The national Registration Department routinely rejects transgender women’s applications to legally change their gender, leaving Muslim transgender women exposed to repeated arrests. One woman told Human Rights Watch she had been arrested over 20 times. Application of vague laws that fail to define what constitutes women’s attire has resulted in some transgender women being arrested simply on the basis of their hairstyle or – as in the case of transgender women who are undergoing hormone replacement therapy – because they have breasts, even if they are wearing clothing deemed masculine.
State religious department officials at times subject transgender women to physical or sexual violence while during arrests, groping their genitals or beating them. Although several transgender women have filed police reports after such abuse, police have not been willing to hold the religious department officials accountable for violating the law. Transgender women are often held in cells with men, where they are subjected to further sexual violence at the hands of wardens or fellow detainees.
Transgender women told Human Rights Watch that police are sometimes directly involved in arrests, in some cases based on a vague provision in the federal criminal code that prohibits “indecent offenses.” Police also accompany religious department officials on raids against Muslim transgender women. At times, police arrest Muslim transgender women on their own initiative, solely for purposes of extortion. Several people told Human Rights Watch that when transgender women resisted police attempts to extort bribes from them or were unable to pay, they were turned over to the state religious authorities.
“The Malaysian authorities’ abuses against transgender women are an assault on human dignity and violate their basic rights,” Ghoshal said. “It’s horrifying to hear about religious department officials stripping transgender women in front of cameras, poking and prodding at their genitals, and punching them.”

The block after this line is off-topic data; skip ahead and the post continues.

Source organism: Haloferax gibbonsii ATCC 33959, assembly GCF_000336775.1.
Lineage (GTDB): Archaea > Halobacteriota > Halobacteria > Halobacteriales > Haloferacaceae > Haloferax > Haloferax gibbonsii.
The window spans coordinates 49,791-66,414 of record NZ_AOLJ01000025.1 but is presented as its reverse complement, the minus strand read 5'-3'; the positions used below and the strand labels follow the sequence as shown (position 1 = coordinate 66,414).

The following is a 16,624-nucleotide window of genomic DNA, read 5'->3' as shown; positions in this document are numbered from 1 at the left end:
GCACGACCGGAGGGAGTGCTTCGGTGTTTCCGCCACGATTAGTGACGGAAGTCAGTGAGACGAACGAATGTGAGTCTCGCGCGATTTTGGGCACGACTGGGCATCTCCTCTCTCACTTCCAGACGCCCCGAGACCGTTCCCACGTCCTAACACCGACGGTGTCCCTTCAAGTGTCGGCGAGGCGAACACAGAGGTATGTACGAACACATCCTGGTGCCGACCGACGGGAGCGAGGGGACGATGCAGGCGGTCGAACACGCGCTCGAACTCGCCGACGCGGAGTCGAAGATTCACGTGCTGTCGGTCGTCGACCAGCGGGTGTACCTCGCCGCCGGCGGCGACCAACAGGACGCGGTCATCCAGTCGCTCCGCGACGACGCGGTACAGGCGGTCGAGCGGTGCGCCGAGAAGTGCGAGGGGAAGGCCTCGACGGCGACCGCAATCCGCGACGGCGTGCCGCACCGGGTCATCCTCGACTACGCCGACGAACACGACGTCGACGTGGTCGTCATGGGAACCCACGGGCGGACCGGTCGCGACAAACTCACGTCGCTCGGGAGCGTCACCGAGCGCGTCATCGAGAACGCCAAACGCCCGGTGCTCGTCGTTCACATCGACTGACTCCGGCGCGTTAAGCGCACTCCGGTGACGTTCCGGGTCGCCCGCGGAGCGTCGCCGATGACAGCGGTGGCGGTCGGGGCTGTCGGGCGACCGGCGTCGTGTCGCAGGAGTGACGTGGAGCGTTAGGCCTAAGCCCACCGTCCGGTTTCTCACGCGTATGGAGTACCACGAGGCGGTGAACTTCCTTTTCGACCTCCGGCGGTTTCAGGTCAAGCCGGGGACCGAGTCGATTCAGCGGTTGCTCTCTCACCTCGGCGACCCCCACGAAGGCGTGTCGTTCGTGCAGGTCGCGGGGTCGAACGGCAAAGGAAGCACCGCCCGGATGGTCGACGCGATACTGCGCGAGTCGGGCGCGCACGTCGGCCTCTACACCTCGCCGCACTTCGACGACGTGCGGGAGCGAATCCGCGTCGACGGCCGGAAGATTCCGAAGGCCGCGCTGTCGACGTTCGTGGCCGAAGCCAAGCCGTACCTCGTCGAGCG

Malaysia’s laws against “cross-dressing” are contrary to the rights to nondiscrimination, privacy, and freedom of expression and movement recognized by the Universal Declaration of Human Rights, whose provisions are considered reflective of customary international law. The abusive treatment of transgender women by religious department authorities and the police violates the prohibitions against arbitrary arrest and cruel, inhuman and degrading treatment. Many of these international legal protections can also be found in Malaysia’s federal constitution, such as the rights to freedom of expression (article 10), equal protection (article 8), and freedom of movement (article 9). 
An official from the federal Department of Islamic Development Malaysia (JAKIM), who spoke to Human Rights Watch on the condition of anonymity, acknowledged that, “Arresting or punishing anyone is not going to change them.” However, the department has remained silent on the abuses carried out by state religious departments.
A report from the Malaysian Ministry of Health, submitted as part of an affidavit by PT Foundation, a nongovernmental health organization in Malaysia, states that laws prohibiting cross-dressing have a negative impact on the fight against HIV/AIDS by driving underground the transgender community, considered among the most at-risk populations for HIV infection.
If the appeal is denied, the applicants could take their case to the federal court, the country’s highest appeals court.
“If the court of appeal hearing is successful, and the ladies are allowed to be who they are, it will be a triumph for citizens of Malaysia to actually see justice being served,” said Ratna Osman, executive director of Sisters in Islam, an organization based in the national capital, Kuala Lumpur. “Such a decision would be in accordance with the Constitution, and also the basic Islamic principles to uphold human dignity.”